Global warming will expose a secret Cold War-era nuclear base in the coming decades — that’s according to The Guardian newspaper on a recent climate study.
The tone of the article is that Camp Century, a defunct U.S. military base in northwest Greenland, is on the verge of being exposed by global warming. The camp and the supposedly radioactive waste it conceals were part of an “underground cold war network that had been thought buried forever, until climate change made that highly unlikely,” according to The Guardian.
Camp Century is “likely to be uncovered by rising temperatures within decades,” The Guardian urgently reported. The study’s lead author added to The Guardian article’s sense of urgency.
“They thought it would never be exposed,” William Colgan, a glacier scientist at York University, told The Guardian.
“Back then, in the 60s, the term global warming had not even been coined,” Colgan said. “But the climate is changing, and the question now is whether what’s down there is going to stay down there.”
The Guardian fanned the flames, reporting Greenland was heating up faster than expected. The newspaper reported that “Greenland’s temperatures broke new records this spring and summer,” which “shocked meteorologists so much they had to recheck their measurements.”
“Between 2003 and 2010, the ice that covers much of the island melted twice as fast as during the whole of the 20th century,” The Guardian reported. “This year it began melting a month earlier than usual.”
Sounds like bad news for Greenlanders — until you look at the fine print.
When The Guardian reported Camp Century could be unearthed “within decades,” the article really meant like seven or eight decades at least. And that’s assuming continued warming — warming could slow down or speed up.
“Our estimate is that by 2090, the exposure will be irreversible. It could happen sooner if the magnitude of climate change accelerates,” Colgan said.
What is concerning about melting over Camp Century is the possible mixing of toxic, radioactive wastes into the ice. Colgan and his team are worried ice melt could seep down, intermingle with such waste and be carried deeper into Greenland’s ice sheet.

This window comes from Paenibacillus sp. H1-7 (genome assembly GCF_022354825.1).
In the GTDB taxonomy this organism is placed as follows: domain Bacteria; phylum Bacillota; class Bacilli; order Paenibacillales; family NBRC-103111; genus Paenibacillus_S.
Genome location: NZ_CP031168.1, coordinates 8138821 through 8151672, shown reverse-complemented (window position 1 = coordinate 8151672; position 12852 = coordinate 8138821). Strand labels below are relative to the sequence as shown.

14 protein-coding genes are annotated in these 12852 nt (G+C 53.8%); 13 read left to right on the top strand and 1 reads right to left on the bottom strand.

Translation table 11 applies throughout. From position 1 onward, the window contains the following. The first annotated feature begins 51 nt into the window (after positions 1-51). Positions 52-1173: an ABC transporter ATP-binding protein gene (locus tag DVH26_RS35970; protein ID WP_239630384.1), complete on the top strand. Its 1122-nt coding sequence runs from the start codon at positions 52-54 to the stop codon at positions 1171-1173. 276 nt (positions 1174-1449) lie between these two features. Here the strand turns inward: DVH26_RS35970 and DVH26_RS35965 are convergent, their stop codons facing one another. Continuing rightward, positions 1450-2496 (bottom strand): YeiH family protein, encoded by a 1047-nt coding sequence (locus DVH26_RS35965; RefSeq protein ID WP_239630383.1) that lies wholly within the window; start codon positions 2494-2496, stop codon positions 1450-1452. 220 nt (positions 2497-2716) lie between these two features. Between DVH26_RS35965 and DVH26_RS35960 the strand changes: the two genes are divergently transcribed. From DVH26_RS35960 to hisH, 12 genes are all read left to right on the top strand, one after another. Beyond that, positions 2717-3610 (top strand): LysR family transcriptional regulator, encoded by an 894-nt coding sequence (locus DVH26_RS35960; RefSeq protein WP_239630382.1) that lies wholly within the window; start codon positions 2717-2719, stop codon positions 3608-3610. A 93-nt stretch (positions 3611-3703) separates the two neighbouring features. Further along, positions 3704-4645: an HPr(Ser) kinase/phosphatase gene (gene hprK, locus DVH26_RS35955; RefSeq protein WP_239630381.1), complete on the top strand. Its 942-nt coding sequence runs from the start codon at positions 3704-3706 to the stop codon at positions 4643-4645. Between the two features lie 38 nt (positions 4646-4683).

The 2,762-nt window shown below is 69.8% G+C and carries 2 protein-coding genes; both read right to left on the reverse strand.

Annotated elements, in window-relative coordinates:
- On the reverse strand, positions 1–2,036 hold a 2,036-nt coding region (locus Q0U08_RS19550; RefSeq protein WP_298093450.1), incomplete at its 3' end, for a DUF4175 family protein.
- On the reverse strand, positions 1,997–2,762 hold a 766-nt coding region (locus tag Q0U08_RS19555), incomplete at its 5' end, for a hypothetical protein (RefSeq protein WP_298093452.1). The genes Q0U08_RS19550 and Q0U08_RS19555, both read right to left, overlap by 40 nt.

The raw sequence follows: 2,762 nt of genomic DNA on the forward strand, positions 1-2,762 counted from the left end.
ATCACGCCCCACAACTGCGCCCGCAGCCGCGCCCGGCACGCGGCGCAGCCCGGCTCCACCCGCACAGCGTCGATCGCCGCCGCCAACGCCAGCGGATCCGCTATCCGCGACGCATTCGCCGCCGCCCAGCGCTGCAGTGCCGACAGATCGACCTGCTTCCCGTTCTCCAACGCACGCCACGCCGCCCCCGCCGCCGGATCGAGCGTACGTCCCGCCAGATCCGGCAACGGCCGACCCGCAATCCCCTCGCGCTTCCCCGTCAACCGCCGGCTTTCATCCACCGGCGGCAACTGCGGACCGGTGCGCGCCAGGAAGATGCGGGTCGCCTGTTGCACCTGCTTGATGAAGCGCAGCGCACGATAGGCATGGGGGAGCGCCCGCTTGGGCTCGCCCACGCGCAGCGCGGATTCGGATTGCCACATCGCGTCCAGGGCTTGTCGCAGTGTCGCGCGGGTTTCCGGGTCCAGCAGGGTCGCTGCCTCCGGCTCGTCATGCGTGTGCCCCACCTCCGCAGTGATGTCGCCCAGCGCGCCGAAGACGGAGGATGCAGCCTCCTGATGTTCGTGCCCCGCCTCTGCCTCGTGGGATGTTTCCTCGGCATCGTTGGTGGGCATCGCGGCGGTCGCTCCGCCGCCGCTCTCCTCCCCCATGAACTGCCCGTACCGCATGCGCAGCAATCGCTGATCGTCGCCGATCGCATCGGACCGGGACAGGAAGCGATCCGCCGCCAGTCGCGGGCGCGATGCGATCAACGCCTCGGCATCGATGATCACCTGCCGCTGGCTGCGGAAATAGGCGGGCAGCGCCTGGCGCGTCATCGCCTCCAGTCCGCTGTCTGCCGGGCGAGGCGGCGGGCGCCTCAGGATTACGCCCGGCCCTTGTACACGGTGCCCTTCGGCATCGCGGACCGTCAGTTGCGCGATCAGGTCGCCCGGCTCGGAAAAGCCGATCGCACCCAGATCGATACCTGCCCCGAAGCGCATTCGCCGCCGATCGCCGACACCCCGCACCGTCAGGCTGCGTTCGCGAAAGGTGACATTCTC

That would likely be bad, but, again, Colgan’s study found “88 years of persistent … ablation … would be required to melt all overlying ﬁrn and expose wastes at the ice sheet surface.”
While Colgan warns Camp Century may be exposed as global warming melts ice, his own study shows the secret base has been buried deeper under growing amounts since it was excavated in 1959.
In 1959, Camp Century was only 26 feet deep, but by 2016 the base was buried under nearly 90 feet of ice.
That’s why Colgan says the ice around Camp Century will go from “net accumulation to net ablation is plausible within the next 75 years” — not exactly imminent.
That being said, Camp Century has a crazy history. Here’s what The Guardian reported:
Project Iceworm, presented to the US chiefs of staff in 1960, aimed to use Camp Century’s frozen tunnels to test the feasibility of a huge launch site under the ice, close enough to fire nuclear missiles directly at the Soviet Union.
At the height of the cold war, as the US and the USSR were engaged in a terrifying standoff over the deployment of Soviet missiles in Cuba, the US army was considering the construction of a vast subterranean extension of Camp Century.
A system of about 4,000 kilometres of icy underground tunnels and chambers extending over an area around three times the size of Denmark were to have housed 600 ballistic missiles in clusters six kilometres apart, trained on Moscow and its satellites.
Eventually the engineers realised Iceworm would not work. The constantly moving ice was too unstable and would have deformed and perhaps even collapsed the tunnels.
From 1964 Camp Century was used only intermittently, and three years later it was abandoned altogether, the departing soldiers taking the reaction chamber of the nuclear generator with them.
They left the rest of the camp’s infrastructure – and its biological, chemical and radioactive waste – where it was, on the assumption it would be “preserved for eternity” by the perpetually accumulating snow and ice.
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